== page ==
In Semarang, Indonesia, where rapid urbanisation has led to an unsustainable dependency on cars, city leaders are focussed on creating efficient and affordable public transport, as well as cycling and walking networks.

We collaborated on a participatory planning project with Kota Kita which explores how the city can create a more sustainable transport network that would reduce carbon emissions and improve accessibility for women and marginalised groups.

The UK PACT programme (Partnering for Accelerated Climate Transitions) supports countries to overcome barriers to clean growth and to accelerate their climate change agendas. This project, under UK PACT Future Cities Programme, partners with the Indonesia Ministry of Transportation and city governments to promote public transport and active travel.

The research project focussed on the experiences of vulnerable communities in Semarang and proposed ideas for how to enhance accessibility for communities across the city.

A demonstration project, a walk along a designated route in Kota Lama, tested interventions such as wayfinding and crossing improvements. This project contributed to Semarang City efforts towards revitalising the historical area.

This demonstration saw firsthand how improvements created immediate tangible impacts to enable inclusive public transport for all participants.

Inclusive urban planning

Our teams deployed extensive stakeholder consultation, data analytics and vulnerability assessments to understand the lived experience of women and marginalised groups in accessing public and active transport facilities in Semarang and Makassar. 

The voices of vulnerable groups are often unheard during the planning process and transport systems do not sufficiently address their needs, leading to high reliance on private vehicles or very limited mobility. There are various mobility patterns that are unique to people with different abilities and vulnerabilities. Including vulnerable groups in the planning process is essential to ensure the city’s infrastructure design meets the needs of all.

Starting with Semarang, our team engaged stakeholders including Indonesia’s Ministry of Transportation, city governments and impacted communities and conducted vulnerability assessments to understand the day-to-day mobility challenges experienced by women and vulnerable groups and the needs to accommodate that to ensure everyone has equitable access to transportation and safe urban environment.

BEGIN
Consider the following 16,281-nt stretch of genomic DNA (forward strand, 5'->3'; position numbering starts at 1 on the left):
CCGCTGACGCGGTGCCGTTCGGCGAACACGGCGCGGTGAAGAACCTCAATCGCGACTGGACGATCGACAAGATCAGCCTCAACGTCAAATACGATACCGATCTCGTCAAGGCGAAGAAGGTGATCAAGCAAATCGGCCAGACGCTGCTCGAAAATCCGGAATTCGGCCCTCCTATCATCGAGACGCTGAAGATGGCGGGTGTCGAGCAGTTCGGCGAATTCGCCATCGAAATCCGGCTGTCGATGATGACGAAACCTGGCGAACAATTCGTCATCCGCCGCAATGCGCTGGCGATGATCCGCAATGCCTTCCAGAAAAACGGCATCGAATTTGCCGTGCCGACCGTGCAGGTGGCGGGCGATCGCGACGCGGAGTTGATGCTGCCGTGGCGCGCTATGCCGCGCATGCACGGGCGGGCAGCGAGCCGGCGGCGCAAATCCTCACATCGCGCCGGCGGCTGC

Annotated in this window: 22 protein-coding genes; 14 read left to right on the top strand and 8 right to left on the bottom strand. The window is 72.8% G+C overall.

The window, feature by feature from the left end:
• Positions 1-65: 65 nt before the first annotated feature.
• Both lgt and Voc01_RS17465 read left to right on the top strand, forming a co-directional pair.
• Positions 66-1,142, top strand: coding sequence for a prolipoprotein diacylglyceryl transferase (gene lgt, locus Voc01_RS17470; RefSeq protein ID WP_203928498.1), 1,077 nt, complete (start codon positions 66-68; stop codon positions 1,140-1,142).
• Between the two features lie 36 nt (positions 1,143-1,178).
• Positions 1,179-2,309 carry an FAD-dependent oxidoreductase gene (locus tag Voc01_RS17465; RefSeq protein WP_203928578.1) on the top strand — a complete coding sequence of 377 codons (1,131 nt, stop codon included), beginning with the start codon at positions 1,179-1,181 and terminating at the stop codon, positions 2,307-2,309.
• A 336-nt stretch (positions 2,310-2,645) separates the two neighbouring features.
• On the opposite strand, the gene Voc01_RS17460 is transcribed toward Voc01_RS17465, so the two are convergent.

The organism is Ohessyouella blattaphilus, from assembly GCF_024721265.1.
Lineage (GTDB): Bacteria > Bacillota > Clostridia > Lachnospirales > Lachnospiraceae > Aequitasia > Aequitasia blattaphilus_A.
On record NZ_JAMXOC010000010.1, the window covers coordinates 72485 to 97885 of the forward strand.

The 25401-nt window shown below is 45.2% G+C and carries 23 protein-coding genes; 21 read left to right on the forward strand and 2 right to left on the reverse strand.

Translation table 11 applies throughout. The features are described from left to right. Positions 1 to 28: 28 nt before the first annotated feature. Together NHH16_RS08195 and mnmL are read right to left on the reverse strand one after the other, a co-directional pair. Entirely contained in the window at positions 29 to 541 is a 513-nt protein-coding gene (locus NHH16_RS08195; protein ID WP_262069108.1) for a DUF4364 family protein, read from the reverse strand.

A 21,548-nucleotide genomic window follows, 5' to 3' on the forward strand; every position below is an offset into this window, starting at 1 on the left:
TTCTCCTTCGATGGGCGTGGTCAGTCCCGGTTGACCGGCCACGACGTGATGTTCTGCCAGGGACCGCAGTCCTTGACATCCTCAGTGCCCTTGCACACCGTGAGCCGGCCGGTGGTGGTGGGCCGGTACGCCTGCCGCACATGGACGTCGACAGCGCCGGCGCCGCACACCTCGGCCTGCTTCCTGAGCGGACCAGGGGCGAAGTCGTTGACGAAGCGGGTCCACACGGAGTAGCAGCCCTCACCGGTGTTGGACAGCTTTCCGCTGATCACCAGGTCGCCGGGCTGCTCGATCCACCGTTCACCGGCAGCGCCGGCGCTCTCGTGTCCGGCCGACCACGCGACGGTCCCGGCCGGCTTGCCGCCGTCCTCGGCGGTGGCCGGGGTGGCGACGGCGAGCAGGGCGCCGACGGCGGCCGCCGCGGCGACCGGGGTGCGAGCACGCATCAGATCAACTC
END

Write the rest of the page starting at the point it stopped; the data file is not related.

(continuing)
The objective is to design safety improvements to increase the use of public transport and enhance Gender Equality and Social Inclusion (GESI) in the approach through participatory planning and tactical urbanism demonstration projects which will then be developed into a subnational framework for inclusive low-carbon transport.

Engaging local communities

Kota Lama, a popular heritage area in the city, was agreed upon as the demonstration area. The demonstration project focused on providing inclusive signage system for better wayfinding and pedestrian crossing improvements, which were discussed and determined from the activities and workshops conducted in Semarang. 

The interventions are located along the designated walking route from Tawang Bank Jateng Train Station to the heart of Kota Lama, at 12 strategic points. They are designed to improve accessibility and navigation for all, particularly vulnerable groups.

We engaged local tour guide and art communities to collaborate with us in the walking tour design. Participants of the demonstration project workshop and walking tour were women and vulnerable groups, government representatives, as well as potential funders. They experienced the transformation firsthand, shared their feedback, and discussed the potential for replication and scaling up across Kota Lama. This will require strong collaboration between the government, communities, academia, and the private sector to develop safer, more inclusive and more convenient public environment in Kota Lama and across the city.

The project establishes gender equity and safety in design as priority through inclusive planning and integrated design approaches. Participatory methods such as photovoice and journey mapping exercises were used to complement conventional research methods and gain contextual insights from direct users.

Tactical urbanism (which refers to “a citizen-led approach to neighbourhood building using short-term, low-cost, and scalable interventions to catalyse long-term change” source) is used in demonstration projects, and even though the interventions are small-scale, they could directly lead to more permanent applications in the future.